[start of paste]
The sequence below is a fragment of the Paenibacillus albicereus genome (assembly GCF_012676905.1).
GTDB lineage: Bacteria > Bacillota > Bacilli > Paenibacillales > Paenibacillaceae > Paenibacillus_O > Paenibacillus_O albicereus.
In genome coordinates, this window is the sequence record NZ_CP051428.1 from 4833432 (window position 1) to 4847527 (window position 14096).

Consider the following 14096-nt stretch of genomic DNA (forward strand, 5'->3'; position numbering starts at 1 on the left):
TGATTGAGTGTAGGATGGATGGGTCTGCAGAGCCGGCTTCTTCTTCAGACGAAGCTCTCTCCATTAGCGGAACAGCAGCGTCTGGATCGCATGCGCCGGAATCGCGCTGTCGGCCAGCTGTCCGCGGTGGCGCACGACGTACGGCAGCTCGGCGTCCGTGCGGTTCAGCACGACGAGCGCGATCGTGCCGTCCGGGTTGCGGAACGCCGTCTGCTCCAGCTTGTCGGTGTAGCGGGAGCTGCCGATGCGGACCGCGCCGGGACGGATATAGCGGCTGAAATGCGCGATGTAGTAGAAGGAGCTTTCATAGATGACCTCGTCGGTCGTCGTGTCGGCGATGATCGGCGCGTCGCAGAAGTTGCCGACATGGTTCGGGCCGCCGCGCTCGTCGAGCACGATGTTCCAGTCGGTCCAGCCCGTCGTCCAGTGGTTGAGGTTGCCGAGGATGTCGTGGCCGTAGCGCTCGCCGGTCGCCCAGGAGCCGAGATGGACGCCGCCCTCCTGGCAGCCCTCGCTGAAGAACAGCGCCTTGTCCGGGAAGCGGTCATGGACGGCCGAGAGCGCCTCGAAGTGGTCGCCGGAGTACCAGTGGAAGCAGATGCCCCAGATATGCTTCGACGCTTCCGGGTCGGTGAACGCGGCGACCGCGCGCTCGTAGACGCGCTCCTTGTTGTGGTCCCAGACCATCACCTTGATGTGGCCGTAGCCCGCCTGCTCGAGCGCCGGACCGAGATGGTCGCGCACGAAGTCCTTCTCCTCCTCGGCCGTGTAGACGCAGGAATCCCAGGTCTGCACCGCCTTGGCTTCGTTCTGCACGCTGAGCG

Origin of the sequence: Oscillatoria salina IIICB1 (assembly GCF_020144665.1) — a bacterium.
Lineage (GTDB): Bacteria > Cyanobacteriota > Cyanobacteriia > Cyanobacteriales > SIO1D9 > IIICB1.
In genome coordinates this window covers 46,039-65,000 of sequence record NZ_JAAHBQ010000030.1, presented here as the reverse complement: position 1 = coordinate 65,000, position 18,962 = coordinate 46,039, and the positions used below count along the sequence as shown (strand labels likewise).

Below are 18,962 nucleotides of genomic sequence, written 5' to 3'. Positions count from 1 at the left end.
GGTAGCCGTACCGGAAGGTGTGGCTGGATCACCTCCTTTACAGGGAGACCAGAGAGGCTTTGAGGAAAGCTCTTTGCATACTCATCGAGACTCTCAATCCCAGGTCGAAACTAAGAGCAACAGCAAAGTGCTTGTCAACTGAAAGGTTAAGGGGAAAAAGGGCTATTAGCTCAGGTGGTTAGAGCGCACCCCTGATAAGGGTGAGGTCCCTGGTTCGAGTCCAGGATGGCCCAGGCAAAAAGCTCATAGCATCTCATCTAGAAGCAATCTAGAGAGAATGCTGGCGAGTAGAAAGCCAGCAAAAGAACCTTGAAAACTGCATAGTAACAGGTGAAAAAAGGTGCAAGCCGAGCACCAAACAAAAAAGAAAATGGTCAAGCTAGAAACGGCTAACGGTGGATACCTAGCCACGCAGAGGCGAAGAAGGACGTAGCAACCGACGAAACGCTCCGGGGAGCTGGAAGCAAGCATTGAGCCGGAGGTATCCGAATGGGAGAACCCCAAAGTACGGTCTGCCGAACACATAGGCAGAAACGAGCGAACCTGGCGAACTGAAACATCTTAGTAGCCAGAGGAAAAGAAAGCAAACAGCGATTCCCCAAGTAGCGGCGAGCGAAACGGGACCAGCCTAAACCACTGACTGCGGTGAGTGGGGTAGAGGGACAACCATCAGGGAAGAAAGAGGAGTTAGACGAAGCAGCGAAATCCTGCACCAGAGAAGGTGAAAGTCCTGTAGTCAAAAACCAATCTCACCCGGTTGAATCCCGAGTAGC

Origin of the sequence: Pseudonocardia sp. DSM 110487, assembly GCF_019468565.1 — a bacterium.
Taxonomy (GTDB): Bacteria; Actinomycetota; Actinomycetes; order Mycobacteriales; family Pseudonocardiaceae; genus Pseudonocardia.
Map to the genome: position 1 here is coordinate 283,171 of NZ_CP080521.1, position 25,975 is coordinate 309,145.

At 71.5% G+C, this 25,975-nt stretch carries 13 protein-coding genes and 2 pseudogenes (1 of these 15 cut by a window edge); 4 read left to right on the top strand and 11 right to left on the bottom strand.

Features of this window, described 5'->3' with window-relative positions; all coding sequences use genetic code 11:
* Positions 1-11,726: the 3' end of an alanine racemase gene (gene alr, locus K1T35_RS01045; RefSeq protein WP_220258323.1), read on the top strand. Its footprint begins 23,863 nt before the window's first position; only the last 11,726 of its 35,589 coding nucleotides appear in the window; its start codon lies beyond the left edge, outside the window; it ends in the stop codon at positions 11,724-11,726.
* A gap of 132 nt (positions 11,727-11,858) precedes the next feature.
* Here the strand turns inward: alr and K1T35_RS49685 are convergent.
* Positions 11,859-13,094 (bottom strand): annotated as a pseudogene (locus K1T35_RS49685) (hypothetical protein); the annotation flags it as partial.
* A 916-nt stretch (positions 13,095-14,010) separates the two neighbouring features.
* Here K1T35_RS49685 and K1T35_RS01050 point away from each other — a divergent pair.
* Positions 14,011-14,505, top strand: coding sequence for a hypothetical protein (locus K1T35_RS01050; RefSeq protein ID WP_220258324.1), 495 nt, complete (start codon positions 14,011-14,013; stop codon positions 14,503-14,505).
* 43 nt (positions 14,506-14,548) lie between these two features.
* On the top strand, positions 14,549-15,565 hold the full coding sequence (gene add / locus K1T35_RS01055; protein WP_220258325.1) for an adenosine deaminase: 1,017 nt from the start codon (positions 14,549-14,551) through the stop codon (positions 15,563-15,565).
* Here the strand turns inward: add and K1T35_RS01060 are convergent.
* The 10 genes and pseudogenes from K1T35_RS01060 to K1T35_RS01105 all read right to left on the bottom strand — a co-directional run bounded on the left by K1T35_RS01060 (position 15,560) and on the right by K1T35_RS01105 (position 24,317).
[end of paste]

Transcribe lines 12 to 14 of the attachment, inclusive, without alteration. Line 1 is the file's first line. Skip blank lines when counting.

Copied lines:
Taxonomy (GTDB): Bacteria; Actinomycetota; Actinomycetes; order Mycobacteriales; family Pseudonocardiaceae; genus Pseudonocardia.
Map to the genome: position 1 here is coordinate 283,171 of NZ_CP080521.1, position 25,975 is coordinate 309,145.

At 71.5% G+C, this 25,975-nt stretch carries 13 protein-coding genes and 2 pseudogenes (1 of these 15 cut by a window edge); 4 read left to right on the top strand and 11 right to left on the bottom strand.